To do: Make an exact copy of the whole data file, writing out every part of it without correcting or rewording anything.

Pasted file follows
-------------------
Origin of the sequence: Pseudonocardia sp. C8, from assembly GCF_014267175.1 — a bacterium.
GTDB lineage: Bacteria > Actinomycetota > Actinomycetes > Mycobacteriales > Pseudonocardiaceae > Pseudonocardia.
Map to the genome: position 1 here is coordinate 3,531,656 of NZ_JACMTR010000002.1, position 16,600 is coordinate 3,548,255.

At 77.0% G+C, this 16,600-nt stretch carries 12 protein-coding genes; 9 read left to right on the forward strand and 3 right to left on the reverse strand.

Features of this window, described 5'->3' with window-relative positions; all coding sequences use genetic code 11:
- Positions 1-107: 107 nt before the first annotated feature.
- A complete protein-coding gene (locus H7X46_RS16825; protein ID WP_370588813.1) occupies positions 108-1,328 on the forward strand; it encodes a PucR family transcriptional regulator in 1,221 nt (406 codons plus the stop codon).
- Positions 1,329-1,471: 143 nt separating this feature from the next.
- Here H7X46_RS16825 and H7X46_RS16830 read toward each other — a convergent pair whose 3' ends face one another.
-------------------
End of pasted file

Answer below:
Origin of the sequence: Pseudonocardia sp. C8, from assembly GCF_014267175.1 — a bacterium.
GTDB lineage: Bacteria > Actinomycetota > Actinomycetes > Mycobacteriales > Pseudonocardiaceae > Pseudonocardia.
Map to the genome: position 1 here is coordinate 3,531,656 of NZ_JACMTR010000002.1, position 16,600 is coordinate 3,548,255.

At 77.0% G+C, this 16,600-nt stretch carries 12 protein-coding genes; 9 read left to right on the forward strand and 3 right to left on the reverse strand.

Features of this window, described 5'->3' with window-relative positions; all coding sequences use genetic code 11:
- Positions 1-107: 107 nt before the first annotated feature.
- A complete protein-coding gene (locus H7X46_RS16825; protein ID WP_370588813.1) occupies positions 108-1,328 on the forward strand; it encodes a PucR family transcriptional regulator in 1,221 nt (406 codons plus the stop codon).
- Positions 1,329-1,471: 143 nt separating this feature from the next.
- Here H7X46_RS16825 and H7X46_RS16830 read toward each other — a convergent pair whose 3' ends face one another.